The driving force behind the public shift in perception has been CBD’s ability to combat seizures. Many have heard about Charlotte’s Web, a high CBD, low THC strain, that came to prominence in 2011 for helping children with seizures.
Fast forward to 2018 and we now know that CBD is a great treatment for a variety of issues, from insomnia to acne. Now, there has been a rush for studies and more products from powerful CBD tinctures to skin care products.
One of the major discoveries has been that CBD is also a highly effective anti-inflammatory agent. Sufferers of fibromyalgia and acne have found that CBD gives quite a bit of relief. We are also learning these anti-inflammatory properties are also good for skin care and your workout regimen.
Many CBD users swear by the ability of this substance to help them sleep. There have been studies that show the endocannabinoid system can regulate sleep stability. Many doctors say its valuable to take CBD oil every day.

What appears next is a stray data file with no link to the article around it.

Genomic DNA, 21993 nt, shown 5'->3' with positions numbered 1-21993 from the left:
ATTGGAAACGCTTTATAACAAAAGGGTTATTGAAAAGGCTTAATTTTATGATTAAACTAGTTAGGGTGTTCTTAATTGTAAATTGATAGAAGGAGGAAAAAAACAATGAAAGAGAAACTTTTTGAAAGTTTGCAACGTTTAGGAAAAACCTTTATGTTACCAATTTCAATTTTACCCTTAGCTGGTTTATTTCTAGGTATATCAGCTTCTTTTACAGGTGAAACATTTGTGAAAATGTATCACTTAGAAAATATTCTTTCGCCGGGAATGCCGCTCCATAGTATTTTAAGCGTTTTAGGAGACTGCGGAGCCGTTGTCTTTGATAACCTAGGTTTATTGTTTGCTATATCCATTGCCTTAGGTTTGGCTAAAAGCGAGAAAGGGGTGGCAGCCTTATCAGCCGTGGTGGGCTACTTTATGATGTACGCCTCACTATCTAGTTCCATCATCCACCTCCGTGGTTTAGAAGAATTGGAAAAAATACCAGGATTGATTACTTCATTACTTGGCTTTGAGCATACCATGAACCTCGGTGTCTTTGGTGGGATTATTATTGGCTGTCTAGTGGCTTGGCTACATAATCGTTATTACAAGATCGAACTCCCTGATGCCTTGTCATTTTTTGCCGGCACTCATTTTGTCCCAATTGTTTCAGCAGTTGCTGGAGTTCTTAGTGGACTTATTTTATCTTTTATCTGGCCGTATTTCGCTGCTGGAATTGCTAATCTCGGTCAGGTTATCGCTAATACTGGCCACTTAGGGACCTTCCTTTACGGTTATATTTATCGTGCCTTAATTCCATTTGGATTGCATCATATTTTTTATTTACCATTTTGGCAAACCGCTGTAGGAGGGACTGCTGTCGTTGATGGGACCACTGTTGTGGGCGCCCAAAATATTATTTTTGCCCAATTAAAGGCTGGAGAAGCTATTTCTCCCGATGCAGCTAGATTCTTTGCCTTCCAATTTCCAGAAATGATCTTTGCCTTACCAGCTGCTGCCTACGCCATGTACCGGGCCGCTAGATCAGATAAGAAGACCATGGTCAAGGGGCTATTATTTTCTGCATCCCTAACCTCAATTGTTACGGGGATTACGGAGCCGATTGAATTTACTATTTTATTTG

In 10 years time, the landscape of CBD will have exploded and all our lives will be improved for it. It’s certainly no wonder people are excited about the progression.
Because of all this action, there has been an explosion of market potential surrounding cannabis, and CBD specifically. Hemp-derived cannabidiol is projected to be a billion-dollar market in just 2 more years, according to a report by Brightfield Group. The data company estimated that hemp CBD sales had already hit $170 million in 2016 and a 55% compound annual growth rate over the next five years will cause the market to crack the billion-dollar mark.
Now, with Sen. Mitch McConnel introducing the Hemp Farming Act of 2018, there is a real shot of hemp and CBD blowing wide open. The Hemp Farming Act of 2018 aims to establish hemp as an agricultural commodity, protect state regimes, add crop insurance, and bolster research. And a main component of the bill is that it settles the debates about whether hemp-derived CBD-rich extracts are indeed legal:
“The term ‘hemp’ means the plant Cannabis sativa L. and any part of that plant, including the seeds thereof and all derivatives, extracts, cannabinoids, isomers, acids, salts and salts of isomers, whether growing or not, with a delta-9 tetrahydrocannabinol concentration of not more than 0.3 percent on a dry weight basis.”
Which would effectively legalize hemp and CBD